The Glenrothes 12 Year Old

July 18, 2022

In this review I’m pouring a whisky that gets its profile from a long-standing marriage of oak and sherry. It’s the Glenrothes 12 year old, from an old distillery that’s located in a GLEN on the edge of the town of ROTHES - see what they did there - next to the Burn of Rothes, in the heart of the Speyside region of Scotland.

The Glenrothes distillery has been around for awhile, well over a century, and this particular bottling is part of the distillery’s core lineup called the Soleo Collection. Now, for those of you unfamiliar with the term - which I also was until I looked it up - it refers to a Spanish method of drying sherry grapes in the sun. (And there’s your second-hand Spanish lesson for the day.)

This release is bottled at 40% ABV. According to the packaging there’s been no artificial color added to this medium gold, honey-colored spirit as it’s been matured only in sherry-seasoned casks. However, since there is no mention about chill-filtering I will assume that it has been. And there are some medium-quick legs sliding down the insides of the glass.

Sherry matured whiskies are usually a fun nose experience.


The first scent that I detect is a very pleasant note of butterscotch. This is followed by definite honey smells. I next picked up a cereal kind of note. After that, I detected what I would refer to as a yeasty-sweetness. The not un-familiar smell of stewed prunes crossed my nose. Next up is some citrus on the nose - seems like lemons. And then maybe a cherry lollipop.


Based on the nosing, I naturally got a sweet sensation with the first taste. It seems like honey, or maybe a combination with a nutty flavor, like honey-glazed nuts. Then I picked up orange peels. Now, to be clear, I’m not particularly fond of eating orange peels, but I have done it once or twice, so I think know what I’m talking about. At least when it comes to orange peels. Hey, maybe honey-glazed orange peels? I moved off the sweetness trail on to something a little more earthy, like broccoli. I will assume that sounds strange to most readers but if you’re a regular reader then you must know the occasional strangeness seeps its way in to most every review I do. I picked up a very slight punch of spice, like cinnamon Red Hots, although maybe not with quite the same long aftertaste. And finally, I got the licorice flavor that comes with anise.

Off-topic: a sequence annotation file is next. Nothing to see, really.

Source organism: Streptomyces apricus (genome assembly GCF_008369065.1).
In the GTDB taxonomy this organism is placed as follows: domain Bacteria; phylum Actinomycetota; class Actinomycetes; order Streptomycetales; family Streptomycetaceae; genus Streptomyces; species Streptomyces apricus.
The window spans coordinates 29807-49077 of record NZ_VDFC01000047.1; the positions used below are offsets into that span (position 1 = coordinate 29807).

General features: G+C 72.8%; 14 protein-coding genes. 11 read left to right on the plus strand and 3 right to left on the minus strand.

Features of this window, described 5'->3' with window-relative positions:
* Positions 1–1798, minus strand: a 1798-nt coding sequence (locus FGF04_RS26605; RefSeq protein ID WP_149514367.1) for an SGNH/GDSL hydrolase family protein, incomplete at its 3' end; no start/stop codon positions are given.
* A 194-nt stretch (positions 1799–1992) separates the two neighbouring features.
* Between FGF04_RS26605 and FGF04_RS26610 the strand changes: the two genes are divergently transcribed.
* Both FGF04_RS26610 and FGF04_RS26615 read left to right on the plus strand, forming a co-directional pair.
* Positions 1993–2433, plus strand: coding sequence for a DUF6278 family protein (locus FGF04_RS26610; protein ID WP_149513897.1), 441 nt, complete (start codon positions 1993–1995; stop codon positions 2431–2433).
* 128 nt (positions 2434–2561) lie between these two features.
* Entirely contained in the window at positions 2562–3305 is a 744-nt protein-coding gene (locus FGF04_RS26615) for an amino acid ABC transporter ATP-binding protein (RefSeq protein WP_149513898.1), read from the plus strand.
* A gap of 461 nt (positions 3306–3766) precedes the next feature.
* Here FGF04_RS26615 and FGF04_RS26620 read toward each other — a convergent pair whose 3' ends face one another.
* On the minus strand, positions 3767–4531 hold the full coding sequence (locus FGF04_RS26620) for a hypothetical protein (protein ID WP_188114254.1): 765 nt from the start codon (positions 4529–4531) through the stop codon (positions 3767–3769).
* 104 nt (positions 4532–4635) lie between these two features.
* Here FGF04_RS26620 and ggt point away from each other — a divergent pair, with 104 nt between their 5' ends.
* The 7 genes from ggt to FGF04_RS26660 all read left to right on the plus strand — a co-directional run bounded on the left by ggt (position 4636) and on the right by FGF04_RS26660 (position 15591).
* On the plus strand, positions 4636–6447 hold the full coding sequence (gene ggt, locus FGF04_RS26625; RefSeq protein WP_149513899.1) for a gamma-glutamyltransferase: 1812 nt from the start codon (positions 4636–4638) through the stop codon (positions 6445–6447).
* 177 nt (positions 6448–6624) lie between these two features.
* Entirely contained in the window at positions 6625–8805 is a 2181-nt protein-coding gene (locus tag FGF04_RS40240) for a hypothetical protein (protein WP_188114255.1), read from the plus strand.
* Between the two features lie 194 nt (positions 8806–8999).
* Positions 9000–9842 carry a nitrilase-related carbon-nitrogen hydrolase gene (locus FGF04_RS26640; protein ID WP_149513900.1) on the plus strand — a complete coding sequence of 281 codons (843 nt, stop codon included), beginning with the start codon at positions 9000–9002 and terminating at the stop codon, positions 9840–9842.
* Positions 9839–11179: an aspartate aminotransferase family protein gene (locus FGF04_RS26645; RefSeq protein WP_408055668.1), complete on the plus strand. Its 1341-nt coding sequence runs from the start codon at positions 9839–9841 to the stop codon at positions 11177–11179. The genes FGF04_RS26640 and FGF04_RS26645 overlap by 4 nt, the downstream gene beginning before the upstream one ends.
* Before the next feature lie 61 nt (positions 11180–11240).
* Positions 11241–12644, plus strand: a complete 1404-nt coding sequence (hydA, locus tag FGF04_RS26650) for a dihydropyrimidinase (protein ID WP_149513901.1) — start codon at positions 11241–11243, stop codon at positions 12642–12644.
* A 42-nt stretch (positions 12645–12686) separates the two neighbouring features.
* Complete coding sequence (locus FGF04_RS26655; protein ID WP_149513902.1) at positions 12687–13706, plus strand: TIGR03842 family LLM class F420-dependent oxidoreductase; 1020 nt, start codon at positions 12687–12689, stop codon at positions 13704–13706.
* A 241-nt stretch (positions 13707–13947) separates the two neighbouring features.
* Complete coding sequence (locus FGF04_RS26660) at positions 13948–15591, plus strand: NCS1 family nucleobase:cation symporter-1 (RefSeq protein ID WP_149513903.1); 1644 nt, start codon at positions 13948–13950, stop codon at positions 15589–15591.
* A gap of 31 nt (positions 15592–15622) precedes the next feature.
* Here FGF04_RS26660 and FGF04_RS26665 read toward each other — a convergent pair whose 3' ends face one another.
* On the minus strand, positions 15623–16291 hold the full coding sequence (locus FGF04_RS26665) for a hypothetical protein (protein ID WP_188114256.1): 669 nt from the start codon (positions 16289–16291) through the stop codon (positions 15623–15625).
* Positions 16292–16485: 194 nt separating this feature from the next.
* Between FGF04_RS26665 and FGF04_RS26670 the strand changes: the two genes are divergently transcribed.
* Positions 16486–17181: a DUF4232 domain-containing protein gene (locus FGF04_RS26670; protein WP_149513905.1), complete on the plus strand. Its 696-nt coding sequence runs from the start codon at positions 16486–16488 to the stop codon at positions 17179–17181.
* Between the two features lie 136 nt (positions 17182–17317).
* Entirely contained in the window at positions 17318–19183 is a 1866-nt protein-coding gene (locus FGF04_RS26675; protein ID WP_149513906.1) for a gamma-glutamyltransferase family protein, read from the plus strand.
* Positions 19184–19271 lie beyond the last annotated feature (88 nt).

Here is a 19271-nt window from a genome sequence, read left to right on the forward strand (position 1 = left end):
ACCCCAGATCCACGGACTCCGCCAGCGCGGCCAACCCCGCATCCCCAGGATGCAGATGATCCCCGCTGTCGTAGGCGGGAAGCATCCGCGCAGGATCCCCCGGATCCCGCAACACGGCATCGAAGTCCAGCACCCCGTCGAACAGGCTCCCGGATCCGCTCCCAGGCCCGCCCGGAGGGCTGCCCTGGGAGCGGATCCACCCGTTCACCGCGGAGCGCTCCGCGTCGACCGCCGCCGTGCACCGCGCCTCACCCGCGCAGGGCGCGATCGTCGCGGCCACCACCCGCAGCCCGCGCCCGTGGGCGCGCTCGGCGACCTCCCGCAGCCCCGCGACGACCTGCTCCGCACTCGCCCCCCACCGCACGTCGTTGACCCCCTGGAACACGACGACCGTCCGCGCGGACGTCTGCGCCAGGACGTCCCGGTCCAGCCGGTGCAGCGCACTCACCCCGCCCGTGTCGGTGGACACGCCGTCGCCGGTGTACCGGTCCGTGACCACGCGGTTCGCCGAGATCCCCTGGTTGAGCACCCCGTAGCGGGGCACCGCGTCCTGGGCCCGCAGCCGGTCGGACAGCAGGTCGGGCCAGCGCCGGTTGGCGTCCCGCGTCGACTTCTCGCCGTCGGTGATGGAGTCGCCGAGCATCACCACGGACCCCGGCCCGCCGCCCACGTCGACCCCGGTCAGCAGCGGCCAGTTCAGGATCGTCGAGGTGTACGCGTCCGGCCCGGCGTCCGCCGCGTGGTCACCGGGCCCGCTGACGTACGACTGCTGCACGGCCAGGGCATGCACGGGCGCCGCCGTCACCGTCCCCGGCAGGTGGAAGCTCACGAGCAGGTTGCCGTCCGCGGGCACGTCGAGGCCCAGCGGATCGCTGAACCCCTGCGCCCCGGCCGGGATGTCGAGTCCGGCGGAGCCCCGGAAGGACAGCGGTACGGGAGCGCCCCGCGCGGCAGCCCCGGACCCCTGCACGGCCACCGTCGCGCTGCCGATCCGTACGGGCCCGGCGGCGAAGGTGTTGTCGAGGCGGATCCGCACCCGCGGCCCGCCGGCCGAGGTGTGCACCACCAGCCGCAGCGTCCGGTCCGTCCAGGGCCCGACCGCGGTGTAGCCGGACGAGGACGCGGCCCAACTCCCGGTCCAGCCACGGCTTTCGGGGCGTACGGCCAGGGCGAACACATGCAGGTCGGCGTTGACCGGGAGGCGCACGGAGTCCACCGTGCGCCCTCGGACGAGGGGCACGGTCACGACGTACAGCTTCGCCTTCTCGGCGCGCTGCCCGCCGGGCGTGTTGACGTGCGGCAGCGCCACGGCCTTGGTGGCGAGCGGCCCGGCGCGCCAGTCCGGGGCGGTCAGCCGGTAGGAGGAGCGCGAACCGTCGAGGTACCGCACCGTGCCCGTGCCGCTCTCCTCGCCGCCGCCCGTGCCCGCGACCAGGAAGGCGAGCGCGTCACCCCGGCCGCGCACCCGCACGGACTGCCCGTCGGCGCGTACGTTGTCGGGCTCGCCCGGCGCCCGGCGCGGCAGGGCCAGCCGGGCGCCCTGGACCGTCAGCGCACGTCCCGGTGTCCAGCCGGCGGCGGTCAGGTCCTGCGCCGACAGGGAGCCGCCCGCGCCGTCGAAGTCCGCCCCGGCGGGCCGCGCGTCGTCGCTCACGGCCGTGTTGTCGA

The finish is not especially long. I’m left with a cinnamon spice, maybe an orange creamsicle, and a little bit of tobacco.


This is a good whisky that can be bought for a decent price. On the plus side, if you like your whisky to have a sherry influence, then this one’s got that without being an overpowering sherry bomb. I would confidently offer this as a first dram to someone who was hesitantly just starting their whisky journey. But on the other side of the scale, it’s kind of, meh. It’s not bad, but at 40% ABV it’s just not overly complex and deep when it comes to flavors.

And I feel compelled to say two things about the packaging this whisky comes in. First, I understand that everybody’s got to have a marketing tool that makes them unique on store shelves. But on my shelf, this water-balloon-shaped bottle ends up being just too annoyingly wide. And, second, the box it comes in uses WAY too much material to be considered environmentally friendly in any way. Sorry, I had to get that off my chest.

I’m giving the Glenrothes 12 year old a 7 finger pour.

Age Statement: 12 years old

ABV: 40%

Chill Filtered: probably

E150a caramel coloring added: no

Average Price (750ml): $55 (USD)